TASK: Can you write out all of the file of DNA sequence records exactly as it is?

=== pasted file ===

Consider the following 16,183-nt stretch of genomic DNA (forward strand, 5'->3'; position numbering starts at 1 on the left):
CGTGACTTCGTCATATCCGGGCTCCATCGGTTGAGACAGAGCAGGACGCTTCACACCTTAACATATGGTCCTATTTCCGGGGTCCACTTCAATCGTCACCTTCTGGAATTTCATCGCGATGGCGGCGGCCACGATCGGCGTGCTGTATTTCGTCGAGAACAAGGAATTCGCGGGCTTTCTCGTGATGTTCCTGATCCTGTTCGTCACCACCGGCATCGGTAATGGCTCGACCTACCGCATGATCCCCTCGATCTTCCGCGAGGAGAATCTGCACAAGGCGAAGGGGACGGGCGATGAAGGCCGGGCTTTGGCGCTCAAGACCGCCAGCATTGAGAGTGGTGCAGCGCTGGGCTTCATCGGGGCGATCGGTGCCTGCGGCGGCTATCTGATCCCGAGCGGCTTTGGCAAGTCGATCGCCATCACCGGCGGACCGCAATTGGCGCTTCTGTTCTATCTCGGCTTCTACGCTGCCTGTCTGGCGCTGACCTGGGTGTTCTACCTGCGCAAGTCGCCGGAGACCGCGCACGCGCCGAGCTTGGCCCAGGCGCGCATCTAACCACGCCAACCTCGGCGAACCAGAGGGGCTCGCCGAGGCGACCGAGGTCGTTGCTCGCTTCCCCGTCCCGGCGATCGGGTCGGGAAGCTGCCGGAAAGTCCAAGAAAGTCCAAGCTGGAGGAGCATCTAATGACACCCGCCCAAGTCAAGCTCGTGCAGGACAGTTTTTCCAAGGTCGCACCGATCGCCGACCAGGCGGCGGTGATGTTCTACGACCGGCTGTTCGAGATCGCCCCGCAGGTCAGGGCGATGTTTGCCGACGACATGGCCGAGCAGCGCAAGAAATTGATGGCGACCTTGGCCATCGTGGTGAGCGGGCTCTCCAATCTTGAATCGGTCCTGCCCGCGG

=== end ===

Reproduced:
Consider the following 16,183-nt stretch of genomic DNA (forward strand, 5'->3'; position numbering starts at 1 on the left):
CGTGACTTCGTCATATCCGGGCTCCATCGGTTGAGACAGAGCAGGACGCTTCACACCTTAACATATGGTCCTATTTCCGGGGTCCACTTCAATCGTCACCTTCTGGAATTTCATCGCGATGGCGGCGGCCACGATCGGCGTGCTGTATTTCGTCGAGAACAAGGAATTCGCGGGCTTTCTCGTGATGTTCCTGATCCTGTTCGTCACCACCGGCATCGGTAATGGCTCGACCTACCGCATGATCCCCTCGATCTTCCGCGAGGAGAATCTGCACAAGGCGAAGGGGACGGGCGATGAAGGCCGGGCTTTGGCGCTCAAGACCGCCAGCATTGAGAGTGGTGCAGCGCTGGGCTTCATCGGGGCGATCGGTGCCTGCGGCGGCTATCTGATCCCGAGCGGCTTTGGCAAGTCGATCGCCATCACCGGCGGACCGCAATTGGCGCTTCTGTTCTATCTCGGCTTCTACGCTGCCTGTCTGGCGCTGACCTGGGTGTTCTACCTGCGCAAGTCGCCGGAGACCGCGCACGCGCCGAGCTTGGCCCAGGCGCGCATCTAACCACGCCAACCTCGGCGAACCAGAGGGGCTCGCCGAGGCGACCGAGGTCGTTGCTCGCTTCCCCGTCCCGGCGATCGGGTCGGGAAGCTGCCGGAAAGTCCAAGAAAGTCCAAGCTGGAGGAGCATCTAATGACACCCGCCCAAGTCAAGCTCGTGCAGGACAGTTTTTCCAAGGTCGCACCGATCGCCGACCAGGCGGCGGTGATGTTCTACGACCGGCTGTTCGAGATCGCCCCGCAGGTCAGGGCGATGTTTGCCGACGACATGGCCGAGCAGCGCAAGAAATTGATGGCGACCTTGGCCATCGTGGTGAGCGGGCTCTCCAATCTTGAATCGGTCCTGCCCGCGG